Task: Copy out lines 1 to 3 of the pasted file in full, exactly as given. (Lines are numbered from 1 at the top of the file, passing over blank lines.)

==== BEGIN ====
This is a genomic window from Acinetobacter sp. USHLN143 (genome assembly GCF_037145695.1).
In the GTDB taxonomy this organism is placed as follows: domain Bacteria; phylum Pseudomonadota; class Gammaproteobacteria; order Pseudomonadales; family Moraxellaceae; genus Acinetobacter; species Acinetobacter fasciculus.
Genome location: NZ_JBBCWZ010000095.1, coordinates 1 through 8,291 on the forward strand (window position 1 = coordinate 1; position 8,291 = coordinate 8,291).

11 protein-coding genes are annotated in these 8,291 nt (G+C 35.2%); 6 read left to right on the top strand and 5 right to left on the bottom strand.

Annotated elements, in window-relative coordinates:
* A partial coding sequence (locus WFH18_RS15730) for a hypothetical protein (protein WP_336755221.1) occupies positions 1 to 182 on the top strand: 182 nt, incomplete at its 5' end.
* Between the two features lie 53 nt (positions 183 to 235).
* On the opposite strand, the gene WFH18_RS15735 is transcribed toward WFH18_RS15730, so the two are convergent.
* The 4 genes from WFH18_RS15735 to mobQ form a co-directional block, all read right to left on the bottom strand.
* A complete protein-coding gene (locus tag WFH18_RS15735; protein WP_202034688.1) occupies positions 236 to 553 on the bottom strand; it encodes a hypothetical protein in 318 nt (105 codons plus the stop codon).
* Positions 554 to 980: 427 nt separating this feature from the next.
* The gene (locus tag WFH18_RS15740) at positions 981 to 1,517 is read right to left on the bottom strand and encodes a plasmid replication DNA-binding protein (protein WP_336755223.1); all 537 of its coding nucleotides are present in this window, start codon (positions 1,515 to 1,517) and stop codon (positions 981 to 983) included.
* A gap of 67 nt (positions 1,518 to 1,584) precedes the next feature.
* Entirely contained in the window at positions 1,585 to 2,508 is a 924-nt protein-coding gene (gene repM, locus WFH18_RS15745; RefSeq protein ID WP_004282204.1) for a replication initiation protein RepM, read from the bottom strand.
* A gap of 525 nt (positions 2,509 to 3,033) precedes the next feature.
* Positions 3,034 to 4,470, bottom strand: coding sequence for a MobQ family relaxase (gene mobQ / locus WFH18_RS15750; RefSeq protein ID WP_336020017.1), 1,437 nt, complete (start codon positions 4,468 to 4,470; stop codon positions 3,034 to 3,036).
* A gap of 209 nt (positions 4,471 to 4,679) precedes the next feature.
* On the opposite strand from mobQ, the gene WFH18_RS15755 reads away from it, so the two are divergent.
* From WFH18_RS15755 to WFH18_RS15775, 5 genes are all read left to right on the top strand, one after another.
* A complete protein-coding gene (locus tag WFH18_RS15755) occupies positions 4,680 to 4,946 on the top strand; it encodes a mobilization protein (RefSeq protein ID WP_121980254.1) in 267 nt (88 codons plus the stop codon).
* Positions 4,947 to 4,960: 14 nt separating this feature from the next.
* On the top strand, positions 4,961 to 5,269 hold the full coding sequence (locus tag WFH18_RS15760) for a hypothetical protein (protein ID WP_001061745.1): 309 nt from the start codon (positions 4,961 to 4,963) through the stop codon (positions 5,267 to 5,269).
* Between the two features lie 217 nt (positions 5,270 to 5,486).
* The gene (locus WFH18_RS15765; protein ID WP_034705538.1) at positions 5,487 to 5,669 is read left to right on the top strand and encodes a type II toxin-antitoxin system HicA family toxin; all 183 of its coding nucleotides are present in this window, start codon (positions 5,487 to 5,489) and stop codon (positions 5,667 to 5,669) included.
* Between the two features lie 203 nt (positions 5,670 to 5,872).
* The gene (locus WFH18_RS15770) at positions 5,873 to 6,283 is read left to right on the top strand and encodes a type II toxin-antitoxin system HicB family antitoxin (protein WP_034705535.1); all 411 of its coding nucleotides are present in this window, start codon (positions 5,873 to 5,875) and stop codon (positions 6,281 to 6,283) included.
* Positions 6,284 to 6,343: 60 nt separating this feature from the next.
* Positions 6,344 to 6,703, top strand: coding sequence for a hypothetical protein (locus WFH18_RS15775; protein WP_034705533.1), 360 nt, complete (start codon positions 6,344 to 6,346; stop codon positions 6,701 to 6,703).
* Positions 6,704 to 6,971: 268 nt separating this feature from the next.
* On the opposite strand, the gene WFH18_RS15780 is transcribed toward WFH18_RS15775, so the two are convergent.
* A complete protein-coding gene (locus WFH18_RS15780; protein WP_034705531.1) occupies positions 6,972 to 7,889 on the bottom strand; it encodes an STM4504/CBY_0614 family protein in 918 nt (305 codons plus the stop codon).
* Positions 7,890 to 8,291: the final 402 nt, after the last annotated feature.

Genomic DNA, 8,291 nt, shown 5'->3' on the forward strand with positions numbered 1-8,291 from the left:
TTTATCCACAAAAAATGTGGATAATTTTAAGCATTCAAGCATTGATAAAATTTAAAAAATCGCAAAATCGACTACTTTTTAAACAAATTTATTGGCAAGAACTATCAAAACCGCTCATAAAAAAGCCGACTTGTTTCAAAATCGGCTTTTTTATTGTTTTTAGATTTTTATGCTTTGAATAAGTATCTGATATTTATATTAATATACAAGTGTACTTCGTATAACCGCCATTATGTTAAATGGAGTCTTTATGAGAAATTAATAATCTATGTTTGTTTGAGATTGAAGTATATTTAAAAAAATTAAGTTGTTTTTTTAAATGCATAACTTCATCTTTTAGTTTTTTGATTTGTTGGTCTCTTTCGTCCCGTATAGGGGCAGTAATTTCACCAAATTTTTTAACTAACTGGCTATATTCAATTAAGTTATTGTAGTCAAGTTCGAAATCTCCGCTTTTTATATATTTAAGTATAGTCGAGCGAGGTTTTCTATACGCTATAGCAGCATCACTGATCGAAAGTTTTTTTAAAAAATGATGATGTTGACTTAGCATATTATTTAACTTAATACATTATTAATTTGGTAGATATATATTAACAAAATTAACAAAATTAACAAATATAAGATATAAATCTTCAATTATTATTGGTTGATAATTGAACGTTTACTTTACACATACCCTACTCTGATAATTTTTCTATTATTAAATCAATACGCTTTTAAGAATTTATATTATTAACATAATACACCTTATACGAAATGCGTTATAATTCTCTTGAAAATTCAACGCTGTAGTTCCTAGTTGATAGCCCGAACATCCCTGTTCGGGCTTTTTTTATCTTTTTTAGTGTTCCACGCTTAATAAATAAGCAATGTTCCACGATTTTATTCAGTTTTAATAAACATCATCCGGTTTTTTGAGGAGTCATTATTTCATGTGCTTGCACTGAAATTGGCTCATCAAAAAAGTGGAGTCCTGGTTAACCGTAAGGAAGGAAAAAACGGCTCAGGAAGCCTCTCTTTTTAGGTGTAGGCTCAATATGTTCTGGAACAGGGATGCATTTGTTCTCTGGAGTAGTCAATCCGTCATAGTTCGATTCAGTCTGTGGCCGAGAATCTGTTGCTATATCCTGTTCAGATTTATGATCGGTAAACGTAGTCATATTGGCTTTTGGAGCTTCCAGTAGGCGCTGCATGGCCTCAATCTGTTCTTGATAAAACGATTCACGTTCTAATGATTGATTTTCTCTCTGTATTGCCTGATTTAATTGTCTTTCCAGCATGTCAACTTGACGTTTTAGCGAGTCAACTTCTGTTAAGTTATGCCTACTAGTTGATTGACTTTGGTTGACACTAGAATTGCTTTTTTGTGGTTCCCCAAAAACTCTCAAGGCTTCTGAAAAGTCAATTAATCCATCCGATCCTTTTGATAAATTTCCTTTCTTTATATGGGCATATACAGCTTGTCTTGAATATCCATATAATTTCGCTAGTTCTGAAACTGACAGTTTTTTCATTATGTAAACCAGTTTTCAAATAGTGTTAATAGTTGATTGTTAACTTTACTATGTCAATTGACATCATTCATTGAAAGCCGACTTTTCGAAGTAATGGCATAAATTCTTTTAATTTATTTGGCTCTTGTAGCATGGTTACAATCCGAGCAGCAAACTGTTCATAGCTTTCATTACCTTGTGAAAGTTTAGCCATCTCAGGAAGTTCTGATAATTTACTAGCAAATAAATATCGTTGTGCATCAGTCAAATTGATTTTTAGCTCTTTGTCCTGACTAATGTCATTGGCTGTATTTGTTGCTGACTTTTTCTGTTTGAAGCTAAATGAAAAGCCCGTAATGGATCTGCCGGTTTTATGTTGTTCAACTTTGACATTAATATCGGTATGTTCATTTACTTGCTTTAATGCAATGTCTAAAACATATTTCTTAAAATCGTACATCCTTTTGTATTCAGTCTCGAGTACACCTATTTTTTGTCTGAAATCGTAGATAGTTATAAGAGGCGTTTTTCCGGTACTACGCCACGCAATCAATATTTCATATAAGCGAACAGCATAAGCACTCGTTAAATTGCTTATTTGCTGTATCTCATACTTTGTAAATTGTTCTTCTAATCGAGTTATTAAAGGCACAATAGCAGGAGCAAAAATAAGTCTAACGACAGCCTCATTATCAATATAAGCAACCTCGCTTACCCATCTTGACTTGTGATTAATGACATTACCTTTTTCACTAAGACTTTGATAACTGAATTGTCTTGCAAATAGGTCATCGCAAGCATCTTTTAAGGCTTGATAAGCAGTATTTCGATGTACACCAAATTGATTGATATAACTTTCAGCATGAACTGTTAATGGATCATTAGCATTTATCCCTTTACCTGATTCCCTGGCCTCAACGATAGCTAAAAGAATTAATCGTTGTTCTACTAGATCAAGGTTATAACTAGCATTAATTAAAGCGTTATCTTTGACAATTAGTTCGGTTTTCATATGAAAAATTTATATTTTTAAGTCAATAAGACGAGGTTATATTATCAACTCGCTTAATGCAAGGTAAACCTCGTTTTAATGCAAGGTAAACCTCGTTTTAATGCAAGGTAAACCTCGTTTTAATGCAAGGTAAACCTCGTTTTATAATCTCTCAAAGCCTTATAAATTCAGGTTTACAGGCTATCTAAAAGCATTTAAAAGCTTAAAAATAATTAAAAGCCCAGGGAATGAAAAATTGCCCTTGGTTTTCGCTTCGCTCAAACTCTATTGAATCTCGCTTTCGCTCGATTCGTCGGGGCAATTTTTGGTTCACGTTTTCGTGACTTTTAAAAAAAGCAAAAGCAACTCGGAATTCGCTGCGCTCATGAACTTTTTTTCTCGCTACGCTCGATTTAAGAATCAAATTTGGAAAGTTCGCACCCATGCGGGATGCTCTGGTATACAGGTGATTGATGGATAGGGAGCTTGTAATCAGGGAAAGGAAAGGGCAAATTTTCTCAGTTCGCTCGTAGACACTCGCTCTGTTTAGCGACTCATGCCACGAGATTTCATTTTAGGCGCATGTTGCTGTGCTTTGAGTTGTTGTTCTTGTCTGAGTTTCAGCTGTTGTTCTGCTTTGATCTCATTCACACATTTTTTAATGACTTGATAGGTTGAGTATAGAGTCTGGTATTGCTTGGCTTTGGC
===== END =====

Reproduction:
This is a genomic window from Acinetobacter sp. USHLN143 (genome assembly GCF_037145695.1).
In the GTDB taxonomy this organism is placed as follows: domain Bacteria; phylum Pseudomonadota; class Gammaproteobacteria; order Pseudomonadales; family Moraxellaceae; genus Acinetobacter; species Acinetobacter fasciculus.
Genome location: NZ_JBBCWZ010000095.1, coordinates 1 through 8,291 on the forward strand (window position 1 = coordinate 1; position 8,291 = coordinate 8,291).